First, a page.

Rare Books

Rare Books

Descendants Tussle Over Steinbeck Manuscripts and Artifacts

Submitted by birdie on Tue, 06/22/2010 - 15:52

From The Californian: Caught off guard by news that John Steinbeck memorabilia will be auctioned off in New York on Wednesday, the author's son and daughter-in-law are raising money on the fly to bid for items and bring them to Salinas.

Santa Barbara-based Thom Steinbeck and Gail Steinbeck had raised $4,600 as of Monday from a list of contributors that included auto dealership owner Sam Linder and CIA Director Leon Panetta. Their goal is $15,000.

Bloomsbury Auctions announced last Wednesday that a collection of Steinbeck manuscripts, photographs and artifacts valued from $200,000 to $250,000 will be put to bid. The items trace back to a New York apartment the author shared with his third wife, Elaine Steinbeck, in the 1950s and 1960s. After she died in 2003, they came into the possession of Elaine's children from a prior marriage to Zachary Scott, Gail Steinbeck said.

Those heirs, with the aid of literary agents McIntosh & Otis, arranged for the auction, Steinbeck said.

It's a bone of contention between two sides of the family. Disputes over possession of particular items have been hashed out in court for eight years.

Librarian Retrieves Stolen First Folio

Submitted by birdie on Mon, 06/21/2010 - 13:24

Richard Kuhta, a librarian at the Folger Shakespeare Library has described the "heart dropping" moment he realised an ancient Shakespeare first edition he'd been asked to authenticate by a County Durham man was a priceless relic stolen a decade earlier.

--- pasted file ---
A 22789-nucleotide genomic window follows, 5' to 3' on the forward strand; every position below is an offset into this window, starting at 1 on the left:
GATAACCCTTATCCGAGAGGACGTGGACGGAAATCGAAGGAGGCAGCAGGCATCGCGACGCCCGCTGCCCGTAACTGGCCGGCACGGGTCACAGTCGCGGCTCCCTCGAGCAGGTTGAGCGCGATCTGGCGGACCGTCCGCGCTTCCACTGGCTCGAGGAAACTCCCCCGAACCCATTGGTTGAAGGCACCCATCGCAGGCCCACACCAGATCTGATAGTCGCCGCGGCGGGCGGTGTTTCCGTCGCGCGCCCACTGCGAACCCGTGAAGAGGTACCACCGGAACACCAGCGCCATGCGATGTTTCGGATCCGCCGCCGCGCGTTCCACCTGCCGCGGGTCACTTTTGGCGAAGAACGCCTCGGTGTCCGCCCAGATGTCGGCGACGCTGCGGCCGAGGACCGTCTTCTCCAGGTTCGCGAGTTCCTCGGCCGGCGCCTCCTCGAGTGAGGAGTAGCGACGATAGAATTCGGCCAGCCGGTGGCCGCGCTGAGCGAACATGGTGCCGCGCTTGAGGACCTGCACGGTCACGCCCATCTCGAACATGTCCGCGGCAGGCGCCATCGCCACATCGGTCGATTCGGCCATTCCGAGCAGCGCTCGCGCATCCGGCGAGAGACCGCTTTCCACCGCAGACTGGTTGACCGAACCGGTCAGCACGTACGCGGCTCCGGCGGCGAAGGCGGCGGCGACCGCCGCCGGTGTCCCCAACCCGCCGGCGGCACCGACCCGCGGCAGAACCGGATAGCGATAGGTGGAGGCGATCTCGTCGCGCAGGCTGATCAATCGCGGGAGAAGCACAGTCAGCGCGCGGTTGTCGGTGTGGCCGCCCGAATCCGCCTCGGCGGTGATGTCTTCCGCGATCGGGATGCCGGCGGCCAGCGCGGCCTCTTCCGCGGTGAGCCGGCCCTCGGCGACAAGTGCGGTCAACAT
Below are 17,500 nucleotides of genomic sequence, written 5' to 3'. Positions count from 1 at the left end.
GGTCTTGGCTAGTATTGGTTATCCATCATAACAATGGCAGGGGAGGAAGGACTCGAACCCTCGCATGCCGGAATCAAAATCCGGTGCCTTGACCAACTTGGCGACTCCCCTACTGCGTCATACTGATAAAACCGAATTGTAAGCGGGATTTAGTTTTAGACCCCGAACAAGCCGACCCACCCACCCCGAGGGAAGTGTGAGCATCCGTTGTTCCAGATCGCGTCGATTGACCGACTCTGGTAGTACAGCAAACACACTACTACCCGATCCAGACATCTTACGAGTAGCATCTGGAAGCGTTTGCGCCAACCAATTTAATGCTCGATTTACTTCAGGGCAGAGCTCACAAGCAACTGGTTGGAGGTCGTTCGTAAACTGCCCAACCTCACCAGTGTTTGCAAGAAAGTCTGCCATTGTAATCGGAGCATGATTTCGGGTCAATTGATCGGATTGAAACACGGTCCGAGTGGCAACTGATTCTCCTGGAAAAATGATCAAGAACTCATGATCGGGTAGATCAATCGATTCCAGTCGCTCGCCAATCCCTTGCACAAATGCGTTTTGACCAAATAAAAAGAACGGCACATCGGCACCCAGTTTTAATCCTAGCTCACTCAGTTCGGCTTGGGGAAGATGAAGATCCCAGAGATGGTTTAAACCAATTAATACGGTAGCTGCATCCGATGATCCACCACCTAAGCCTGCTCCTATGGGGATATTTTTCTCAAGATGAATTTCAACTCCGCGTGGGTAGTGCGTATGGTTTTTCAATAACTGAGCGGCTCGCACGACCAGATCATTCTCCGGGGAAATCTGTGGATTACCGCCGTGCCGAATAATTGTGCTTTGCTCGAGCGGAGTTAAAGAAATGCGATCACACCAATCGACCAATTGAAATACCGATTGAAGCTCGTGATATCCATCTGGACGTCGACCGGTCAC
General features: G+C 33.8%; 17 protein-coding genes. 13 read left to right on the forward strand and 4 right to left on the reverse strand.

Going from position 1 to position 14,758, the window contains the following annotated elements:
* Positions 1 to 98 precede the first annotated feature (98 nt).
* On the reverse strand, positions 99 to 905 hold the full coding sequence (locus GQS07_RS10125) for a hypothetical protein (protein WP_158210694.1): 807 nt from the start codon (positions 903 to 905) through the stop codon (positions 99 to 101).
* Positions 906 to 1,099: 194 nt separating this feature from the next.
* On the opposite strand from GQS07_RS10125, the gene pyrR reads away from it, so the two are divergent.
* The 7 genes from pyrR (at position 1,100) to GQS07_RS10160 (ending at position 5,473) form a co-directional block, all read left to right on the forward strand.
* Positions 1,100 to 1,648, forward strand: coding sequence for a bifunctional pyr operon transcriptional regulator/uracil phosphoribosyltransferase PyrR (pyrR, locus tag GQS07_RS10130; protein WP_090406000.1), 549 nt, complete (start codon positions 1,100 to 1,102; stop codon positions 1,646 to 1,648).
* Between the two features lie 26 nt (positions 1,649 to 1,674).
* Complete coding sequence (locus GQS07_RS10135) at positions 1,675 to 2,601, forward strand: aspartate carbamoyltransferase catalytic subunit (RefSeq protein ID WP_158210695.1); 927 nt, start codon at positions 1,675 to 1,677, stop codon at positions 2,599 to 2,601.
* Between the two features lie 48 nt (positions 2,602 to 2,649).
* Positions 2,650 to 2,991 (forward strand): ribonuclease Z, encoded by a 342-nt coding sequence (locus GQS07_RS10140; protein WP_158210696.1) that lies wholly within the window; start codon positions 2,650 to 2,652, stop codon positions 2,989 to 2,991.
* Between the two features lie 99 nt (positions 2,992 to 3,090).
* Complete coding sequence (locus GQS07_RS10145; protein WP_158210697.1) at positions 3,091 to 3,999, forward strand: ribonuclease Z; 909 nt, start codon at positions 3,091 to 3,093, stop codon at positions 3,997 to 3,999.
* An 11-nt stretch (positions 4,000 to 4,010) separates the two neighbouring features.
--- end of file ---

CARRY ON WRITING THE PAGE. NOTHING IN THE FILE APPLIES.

Staff at the world renowned Folger Shakespeare Library in Washington DC called in the British Embassy, Durham Police and the FBI after being given the badly damaged book by Raymond Scott in 2008.

A Gentle Reminder to Special-Collections Curators

Submitted by Bibliofuture on Fri, 04/30/2010 - 17:44
Topic

Let this, then, serve as a gentle reminder to rare-book curators that your job is not to keep readers from your books but just the opposite: to facilitate readers' use of the collections. If altruism or professional integrity aren't sufficient motivators to get you to play nice, you might consider the fact that you have a job only because people want to read what's in those collections, and you will keep your job for only as long as readers feel welcome to approach you to make use of the materials.

Our First President Was a Scofflaw...Overdue Books!

Submitted by birdie on Sat, 04/17/2010 - 08:53

He may have never told a lie, but George Washington apparently had no problem stiffing a Manhattan library on two books.

Two centuries ago, the nation's first President borrowed two tomes from the New York Society Library on Manhattan's Upper East Side (New York City being the Nation's Capital at the time) and never returned them, racking up an inflation-adjusted $300,000 late fee.

A Rare ‘Jungle Book’ Resurfaces in Britain

Submitted by Bibliofuture on Mon, 04/12/2010 - 17:24

Librarians for Britain’s National Trust have discovered a rare first edition of Rudyard Kipling’s “Jungle Book,” BBC News reported. Officials of the trust said the book contained a handwritten note from the author to his daughter Josephine, who died in 1899, when she was 6.

Full piece here

Here is another article that shows a picture of the inscription.

Charles Dickens Library Exhibit & Discovery Of 2 previously unknown letters from him

Submitted by Blake Carver (not verified) on Thu, 03/18/2010 - 18:32

Slumming With Charles Dickens: New York Library Relives His American Tours
snippet: "The staging of Dickens In America led to the discovery of two heretofore unknown personal letters written by Dickens to John Bigelow in the 1860's."